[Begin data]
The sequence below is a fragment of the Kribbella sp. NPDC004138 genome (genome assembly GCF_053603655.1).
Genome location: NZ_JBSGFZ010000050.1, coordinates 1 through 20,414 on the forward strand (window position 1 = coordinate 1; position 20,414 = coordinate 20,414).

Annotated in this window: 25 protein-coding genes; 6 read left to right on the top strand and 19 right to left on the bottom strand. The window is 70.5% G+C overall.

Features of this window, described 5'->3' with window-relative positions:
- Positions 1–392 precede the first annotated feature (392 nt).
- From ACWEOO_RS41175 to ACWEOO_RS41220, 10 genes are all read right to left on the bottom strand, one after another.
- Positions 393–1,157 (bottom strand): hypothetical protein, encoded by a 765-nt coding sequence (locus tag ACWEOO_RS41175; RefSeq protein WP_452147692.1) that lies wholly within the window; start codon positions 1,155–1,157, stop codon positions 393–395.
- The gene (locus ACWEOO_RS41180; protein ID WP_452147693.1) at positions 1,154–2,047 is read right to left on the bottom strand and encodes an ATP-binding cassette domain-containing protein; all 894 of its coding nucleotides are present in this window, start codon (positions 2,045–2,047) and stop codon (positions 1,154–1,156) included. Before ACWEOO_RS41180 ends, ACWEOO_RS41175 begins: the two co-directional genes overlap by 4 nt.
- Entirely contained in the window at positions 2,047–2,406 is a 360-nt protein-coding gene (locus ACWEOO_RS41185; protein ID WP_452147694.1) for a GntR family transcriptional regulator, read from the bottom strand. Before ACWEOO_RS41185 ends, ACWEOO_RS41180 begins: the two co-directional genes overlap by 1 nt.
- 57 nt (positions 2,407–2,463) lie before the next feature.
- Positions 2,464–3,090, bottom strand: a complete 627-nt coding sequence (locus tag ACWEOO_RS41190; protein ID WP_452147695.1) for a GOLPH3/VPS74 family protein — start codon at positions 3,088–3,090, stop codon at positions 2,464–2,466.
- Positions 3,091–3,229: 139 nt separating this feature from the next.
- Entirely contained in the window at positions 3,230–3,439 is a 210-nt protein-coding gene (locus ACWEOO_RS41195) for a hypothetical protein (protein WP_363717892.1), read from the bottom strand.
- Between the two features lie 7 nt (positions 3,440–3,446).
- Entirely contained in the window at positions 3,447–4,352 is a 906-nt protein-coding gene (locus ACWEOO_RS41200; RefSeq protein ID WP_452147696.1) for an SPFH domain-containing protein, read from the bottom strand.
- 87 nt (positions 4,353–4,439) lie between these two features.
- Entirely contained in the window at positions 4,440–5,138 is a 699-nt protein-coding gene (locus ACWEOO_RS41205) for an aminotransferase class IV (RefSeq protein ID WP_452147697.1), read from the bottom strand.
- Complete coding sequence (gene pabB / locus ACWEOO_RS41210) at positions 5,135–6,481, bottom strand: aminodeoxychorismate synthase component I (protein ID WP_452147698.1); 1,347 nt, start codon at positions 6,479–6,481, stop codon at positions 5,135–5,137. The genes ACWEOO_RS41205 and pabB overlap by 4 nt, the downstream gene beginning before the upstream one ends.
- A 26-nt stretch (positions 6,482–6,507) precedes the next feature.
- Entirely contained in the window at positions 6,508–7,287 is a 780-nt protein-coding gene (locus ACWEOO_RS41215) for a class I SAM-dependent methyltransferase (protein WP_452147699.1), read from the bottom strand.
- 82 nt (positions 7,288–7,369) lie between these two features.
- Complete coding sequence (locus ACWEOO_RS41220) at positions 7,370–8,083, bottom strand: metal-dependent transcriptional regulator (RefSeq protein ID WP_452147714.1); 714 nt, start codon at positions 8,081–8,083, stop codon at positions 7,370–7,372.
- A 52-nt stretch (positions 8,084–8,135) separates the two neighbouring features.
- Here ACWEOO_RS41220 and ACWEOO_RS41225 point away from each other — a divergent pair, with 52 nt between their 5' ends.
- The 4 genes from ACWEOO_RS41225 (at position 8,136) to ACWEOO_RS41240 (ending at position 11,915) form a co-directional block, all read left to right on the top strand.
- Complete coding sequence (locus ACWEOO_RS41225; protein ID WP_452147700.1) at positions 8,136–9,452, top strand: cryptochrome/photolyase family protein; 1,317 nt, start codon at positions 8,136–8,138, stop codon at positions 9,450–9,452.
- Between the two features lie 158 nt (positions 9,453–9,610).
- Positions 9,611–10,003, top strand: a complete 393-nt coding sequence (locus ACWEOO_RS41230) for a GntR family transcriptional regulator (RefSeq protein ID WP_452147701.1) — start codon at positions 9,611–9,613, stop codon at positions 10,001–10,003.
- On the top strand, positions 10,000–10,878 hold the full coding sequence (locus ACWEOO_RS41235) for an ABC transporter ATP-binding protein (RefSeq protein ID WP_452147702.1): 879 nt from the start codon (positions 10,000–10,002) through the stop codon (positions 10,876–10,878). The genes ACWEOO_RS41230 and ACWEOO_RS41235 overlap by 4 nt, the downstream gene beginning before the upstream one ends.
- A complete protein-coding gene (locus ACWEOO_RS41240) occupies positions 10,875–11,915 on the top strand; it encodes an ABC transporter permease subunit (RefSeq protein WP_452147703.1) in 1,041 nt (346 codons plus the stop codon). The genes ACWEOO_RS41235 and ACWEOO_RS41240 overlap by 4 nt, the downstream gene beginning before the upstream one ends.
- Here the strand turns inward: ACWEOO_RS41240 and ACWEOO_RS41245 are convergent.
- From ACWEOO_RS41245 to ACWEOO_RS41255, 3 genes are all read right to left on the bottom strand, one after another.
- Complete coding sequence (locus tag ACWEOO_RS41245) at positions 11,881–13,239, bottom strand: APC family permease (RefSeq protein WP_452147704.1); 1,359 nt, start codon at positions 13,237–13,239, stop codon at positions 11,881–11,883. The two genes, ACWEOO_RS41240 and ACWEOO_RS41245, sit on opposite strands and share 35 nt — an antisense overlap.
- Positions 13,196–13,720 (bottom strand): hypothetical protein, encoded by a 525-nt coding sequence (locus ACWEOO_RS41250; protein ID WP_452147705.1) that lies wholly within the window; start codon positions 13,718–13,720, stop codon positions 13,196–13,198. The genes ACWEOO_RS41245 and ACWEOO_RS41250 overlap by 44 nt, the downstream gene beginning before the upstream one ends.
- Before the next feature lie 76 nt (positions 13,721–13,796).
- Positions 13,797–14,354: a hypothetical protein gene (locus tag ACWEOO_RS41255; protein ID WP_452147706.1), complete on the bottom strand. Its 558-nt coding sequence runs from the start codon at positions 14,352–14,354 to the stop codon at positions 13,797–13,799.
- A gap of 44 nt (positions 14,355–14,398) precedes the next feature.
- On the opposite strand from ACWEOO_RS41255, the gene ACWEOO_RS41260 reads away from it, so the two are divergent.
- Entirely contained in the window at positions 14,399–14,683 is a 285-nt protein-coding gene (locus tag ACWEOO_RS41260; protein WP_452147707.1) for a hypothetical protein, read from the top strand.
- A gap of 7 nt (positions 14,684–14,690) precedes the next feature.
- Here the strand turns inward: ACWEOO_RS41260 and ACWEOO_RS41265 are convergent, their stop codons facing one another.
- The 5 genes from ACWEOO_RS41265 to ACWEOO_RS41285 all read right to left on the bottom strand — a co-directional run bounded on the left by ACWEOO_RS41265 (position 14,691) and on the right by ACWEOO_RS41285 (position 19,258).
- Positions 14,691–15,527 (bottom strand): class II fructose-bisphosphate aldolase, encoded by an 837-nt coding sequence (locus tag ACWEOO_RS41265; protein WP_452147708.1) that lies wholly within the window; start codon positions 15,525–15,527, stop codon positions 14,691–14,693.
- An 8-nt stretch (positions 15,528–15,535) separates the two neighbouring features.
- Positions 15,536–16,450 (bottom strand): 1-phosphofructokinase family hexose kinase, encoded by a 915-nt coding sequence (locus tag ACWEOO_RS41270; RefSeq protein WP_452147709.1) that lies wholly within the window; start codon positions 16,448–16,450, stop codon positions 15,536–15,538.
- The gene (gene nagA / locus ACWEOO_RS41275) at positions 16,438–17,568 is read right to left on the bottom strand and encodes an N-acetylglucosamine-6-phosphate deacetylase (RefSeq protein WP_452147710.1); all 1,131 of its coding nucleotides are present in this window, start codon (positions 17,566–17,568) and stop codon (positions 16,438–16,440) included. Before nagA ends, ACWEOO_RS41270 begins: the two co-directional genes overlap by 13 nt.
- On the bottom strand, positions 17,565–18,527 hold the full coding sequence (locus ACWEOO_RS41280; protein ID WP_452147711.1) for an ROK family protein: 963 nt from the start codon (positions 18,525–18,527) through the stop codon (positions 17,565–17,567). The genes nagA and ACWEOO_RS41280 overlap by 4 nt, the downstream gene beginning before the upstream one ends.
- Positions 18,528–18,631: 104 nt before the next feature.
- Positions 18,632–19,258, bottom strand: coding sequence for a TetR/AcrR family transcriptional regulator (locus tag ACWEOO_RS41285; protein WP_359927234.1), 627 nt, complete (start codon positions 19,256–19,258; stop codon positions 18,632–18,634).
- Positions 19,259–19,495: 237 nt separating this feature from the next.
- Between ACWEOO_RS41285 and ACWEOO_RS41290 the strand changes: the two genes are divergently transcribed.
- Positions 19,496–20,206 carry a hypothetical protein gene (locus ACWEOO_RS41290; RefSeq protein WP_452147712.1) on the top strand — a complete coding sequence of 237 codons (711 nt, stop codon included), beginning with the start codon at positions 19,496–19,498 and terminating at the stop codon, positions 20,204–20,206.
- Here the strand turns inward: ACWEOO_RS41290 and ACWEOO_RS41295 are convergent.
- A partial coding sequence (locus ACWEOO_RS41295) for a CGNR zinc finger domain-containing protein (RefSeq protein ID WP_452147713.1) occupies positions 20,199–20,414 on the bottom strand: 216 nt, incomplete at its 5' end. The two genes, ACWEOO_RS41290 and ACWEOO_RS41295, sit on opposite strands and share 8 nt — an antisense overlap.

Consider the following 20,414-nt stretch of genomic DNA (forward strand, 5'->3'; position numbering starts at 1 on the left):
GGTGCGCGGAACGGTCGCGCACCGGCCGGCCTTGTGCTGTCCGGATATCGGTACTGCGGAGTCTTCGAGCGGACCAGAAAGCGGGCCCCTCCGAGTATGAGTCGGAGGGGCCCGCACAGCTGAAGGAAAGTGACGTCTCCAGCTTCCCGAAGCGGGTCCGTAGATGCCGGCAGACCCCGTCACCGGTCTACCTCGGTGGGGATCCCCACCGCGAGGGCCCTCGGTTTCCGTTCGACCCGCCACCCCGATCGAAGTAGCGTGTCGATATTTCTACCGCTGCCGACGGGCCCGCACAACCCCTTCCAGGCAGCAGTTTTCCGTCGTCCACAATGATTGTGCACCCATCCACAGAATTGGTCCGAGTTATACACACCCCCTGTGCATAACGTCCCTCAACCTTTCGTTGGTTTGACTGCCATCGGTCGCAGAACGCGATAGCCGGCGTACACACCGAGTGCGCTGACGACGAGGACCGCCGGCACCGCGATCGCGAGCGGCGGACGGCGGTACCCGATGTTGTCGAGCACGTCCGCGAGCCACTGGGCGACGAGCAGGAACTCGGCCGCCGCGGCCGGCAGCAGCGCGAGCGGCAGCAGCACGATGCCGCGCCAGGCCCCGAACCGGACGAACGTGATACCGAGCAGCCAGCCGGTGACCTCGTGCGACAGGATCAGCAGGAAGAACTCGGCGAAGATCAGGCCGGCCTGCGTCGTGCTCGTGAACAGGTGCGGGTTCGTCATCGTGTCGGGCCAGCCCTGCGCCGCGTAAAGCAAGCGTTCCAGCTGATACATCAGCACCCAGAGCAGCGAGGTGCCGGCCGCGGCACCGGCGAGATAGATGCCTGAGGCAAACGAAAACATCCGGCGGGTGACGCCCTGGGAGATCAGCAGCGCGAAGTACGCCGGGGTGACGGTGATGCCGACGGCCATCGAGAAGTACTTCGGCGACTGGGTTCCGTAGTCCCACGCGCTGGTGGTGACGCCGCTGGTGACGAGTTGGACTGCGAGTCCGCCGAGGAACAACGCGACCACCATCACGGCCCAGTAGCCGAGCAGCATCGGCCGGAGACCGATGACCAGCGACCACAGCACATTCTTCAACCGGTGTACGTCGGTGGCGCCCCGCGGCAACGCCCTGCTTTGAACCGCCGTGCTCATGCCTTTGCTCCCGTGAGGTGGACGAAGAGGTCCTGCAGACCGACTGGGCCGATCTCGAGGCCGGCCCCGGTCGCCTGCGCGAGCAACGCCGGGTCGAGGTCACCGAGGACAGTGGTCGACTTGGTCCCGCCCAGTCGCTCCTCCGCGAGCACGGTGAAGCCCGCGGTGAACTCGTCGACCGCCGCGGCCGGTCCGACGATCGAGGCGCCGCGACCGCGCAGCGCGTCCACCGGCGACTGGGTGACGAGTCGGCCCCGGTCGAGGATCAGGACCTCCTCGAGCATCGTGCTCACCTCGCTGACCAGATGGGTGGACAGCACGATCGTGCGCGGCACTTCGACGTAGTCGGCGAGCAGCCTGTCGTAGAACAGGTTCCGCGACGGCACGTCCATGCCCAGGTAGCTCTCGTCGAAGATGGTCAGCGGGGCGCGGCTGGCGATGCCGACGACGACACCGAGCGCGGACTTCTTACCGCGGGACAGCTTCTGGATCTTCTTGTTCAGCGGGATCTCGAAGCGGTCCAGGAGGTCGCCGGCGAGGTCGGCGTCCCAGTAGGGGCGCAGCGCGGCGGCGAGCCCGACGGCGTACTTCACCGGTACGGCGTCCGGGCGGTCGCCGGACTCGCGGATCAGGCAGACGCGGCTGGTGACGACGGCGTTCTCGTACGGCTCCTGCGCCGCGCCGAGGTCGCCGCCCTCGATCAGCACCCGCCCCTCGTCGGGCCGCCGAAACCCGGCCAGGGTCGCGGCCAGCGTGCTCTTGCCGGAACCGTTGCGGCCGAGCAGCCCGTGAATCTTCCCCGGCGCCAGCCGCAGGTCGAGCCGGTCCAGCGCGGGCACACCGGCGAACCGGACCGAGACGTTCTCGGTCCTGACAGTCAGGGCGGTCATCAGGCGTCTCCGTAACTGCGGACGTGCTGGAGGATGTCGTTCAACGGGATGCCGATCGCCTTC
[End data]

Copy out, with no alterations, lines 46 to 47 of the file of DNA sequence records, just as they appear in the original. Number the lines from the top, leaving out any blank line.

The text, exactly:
- The gene (gene nagA / locus ACWEOO_RS41275) at positions 16,438–17,568 is read right to left on the bottom strand and encodes an N-acetylglucosamine-6-phosphate deacetylase (RefSeq protein WP_452147710.1); all 1,131 of its coding nucleotides are present in this window, start codon (positions 17,566–17,568) and stop codon (positions 16,438–16,440) included. Before nagA ends, ACWEOO_RS41270 begins: the two co-directional genes overlap by 13 nt.
- On the bottom strand, positions 17,565–18,527 hold the full coding sequence (locus ACWEOO_RS41280; protein ID WP_452147711.1) for an ROK family protein: 963 nt from the start codon (positions 18,525–18,527) through the stop codon (positions 17,565–17,567). The genes nagA and ACWEOO_RS41280 overlap by 4 nt, the downstream gene beginning before the upstream one ends.